For Microsoft System Center Operations Manager (SCOM) 2007 R2, managing Windows systems is nice, but the typical IT environment needs more than that. SCOM's network device support includes systems that are capable of communicating via simple network management protocol (SNMP), which is a required step to fully support the enterprise. Windows systems can be managed directly with the SCOM agent or through agentless exception monitoring (AEM).In the Administration section of SCOM, the network device section is where we would start pulling in network devices. If a number of network devices are on a subnet, we can use a discovery scan to pull them all in at once in the Computer And Device Management Wizard. In my lab configuration, I have an Untangle firewall and Internet appliance that I would like to pull into SCOM. The Untangle appliance is Linux-based, so I could use the Linux support for SCOM, but since it functions as my firewall, I'll treat it as a network device. I will only scan a range of one IP address (Figure A). Figure A
Click the image to enlarge.In this situation, the Untangle device does not support SNMP by default. I have enabled and configured it on the appliance (Figure B) to allow it to be discovered with SCOM. Figure B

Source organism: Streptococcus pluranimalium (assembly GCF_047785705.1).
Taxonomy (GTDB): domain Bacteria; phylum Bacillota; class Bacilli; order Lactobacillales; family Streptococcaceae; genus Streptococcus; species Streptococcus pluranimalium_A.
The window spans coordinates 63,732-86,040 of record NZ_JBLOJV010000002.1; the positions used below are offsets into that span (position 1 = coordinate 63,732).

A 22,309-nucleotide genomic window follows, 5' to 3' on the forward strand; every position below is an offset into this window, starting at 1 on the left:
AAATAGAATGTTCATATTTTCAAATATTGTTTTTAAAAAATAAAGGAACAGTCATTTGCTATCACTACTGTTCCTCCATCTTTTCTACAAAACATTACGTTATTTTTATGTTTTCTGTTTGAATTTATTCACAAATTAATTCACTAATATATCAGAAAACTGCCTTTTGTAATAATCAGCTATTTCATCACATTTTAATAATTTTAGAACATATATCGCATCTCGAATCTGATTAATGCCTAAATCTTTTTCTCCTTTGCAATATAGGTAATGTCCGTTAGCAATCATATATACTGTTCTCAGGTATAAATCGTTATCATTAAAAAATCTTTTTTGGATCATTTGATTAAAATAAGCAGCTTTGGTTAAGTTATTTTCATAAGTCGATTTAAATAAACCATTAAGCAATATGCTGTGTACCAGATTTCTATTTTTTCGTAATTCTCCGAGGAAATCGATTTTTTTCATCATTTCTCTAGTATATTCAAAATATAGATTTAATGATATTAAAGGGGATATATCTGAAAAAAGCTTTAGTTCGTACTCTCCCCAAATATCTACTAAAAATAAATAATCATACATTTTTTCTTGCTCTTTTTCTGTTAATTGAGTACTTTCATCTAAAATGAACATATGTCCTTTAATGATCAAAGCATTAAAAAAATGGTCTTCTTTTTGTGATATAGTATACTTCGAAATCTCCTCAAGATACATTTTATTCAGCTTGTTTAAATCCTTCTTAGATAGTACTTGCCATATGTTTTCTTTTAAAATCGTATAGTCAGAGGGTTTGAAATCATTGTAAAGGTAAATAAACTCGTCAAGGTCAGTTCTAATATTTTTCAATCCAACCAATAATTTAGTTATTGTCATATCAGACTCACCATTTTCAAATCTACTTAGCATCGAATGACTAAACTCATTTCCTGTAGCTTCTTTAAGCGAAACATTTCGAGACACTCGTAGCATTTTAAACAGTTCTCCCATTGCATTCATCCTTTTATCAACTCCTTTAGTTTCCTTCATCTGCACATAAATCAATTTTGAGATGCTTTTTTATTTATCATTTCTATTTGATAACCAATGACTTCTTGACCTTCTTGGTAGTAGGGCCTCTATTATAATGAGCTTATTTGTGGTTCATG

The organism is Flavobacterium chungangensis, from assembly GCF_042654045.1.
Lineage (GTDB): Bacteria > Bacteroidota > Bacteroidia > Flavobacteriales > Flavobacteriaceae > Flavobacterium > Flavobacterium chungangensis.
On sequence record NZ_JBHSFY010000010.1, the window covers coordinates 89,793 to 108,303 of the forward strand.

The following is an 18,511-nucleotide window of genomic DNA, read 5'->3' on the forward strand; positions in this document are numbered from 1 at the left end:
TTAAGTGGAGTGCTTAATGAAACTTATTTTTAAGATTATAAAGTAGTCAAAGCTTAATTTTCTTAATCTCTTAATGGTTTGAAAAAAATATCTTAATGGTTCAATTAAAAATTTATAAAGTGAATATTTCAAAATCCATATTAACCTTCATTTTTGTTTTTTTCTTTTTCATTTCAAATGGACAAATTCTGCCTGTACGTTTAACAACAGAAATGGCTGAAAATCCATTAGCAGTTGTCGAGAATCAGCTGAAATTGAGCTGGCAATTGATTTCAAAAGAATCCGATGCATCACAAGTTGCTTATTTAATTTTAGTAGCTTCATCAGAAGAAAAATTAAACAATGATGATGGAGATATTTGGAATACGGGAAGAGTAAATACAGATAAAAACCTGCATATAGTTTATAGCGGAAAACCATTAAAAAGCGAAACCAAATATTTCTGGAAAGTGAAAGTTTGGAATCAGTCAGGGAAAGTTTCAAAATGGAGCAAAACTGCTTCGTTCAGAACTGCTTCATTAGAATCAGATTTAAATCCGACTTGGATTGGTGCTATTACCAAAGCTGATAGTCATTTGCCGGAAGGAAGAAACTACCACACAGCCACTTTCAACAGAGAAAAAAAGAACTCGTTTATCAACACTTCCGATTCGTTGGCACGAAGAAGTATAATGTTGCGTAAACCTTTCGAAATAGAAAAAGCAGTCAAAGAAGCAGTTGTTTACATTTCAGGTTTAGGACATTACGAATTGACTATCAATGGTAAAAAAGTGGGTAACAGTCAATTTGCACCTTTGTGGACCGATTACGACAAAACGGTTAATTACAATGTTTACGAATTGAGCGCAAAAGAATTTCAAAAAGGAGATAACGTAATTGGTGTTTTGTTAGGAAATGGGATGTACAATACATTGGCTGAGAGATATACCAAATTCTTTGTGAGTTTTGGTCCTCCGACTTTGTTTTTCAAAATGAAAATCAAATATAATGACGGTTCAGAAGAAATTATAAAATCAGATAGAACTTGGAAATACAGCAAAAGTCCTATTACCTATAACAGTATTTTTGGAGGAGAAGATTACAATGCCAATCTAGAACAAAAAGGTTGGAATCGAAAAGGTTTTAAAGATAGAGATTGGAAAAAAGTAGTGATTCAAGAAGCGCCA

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Each network appliance configuration will differ, but you'll frequently see an SNMP community name of "public" for the device; it is a good idea to change it to another SNMP community. SCOM can discover across a number of SMNP communities, so keep that in mind in any design work. (Be sure to read Mark Underwood's post SNMP security: Maligned or ignored, but useful for risk management.) Once the discovery has completed, any devices that respond to the IP range and configuration will be presented in the results.The final step is to configure a proxy agent; this is an intermediary configuration that has a system managed with a SCOM agent relay the data from the network device to the SCOM management server (Figure C). Figure C
Click the image to enlarge.At that point, the network device is ready to be monitored and alerted upon within SCOM like any other system. The amount of information passed through SNMP will not be as rich as that of the native client. The designated computer to function as a proxy agent may need to have the option to allow proxy functions configured (Figure D). The device will then perform a state change event as it goes to a healthy state, and can then be placed into monitoring pools within the SCOM console. Figure D
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Have you added network devices into the SCOM console? If so, what kinds of alerts have you put in with them? Share your comments in the discussion.
Rick Vanover is a software strategy specialist for Veeam Software, based in Columbus, Ohio. Rick has years of IT experience and focuses on virtualization, Windows-based server administration, and system hardware.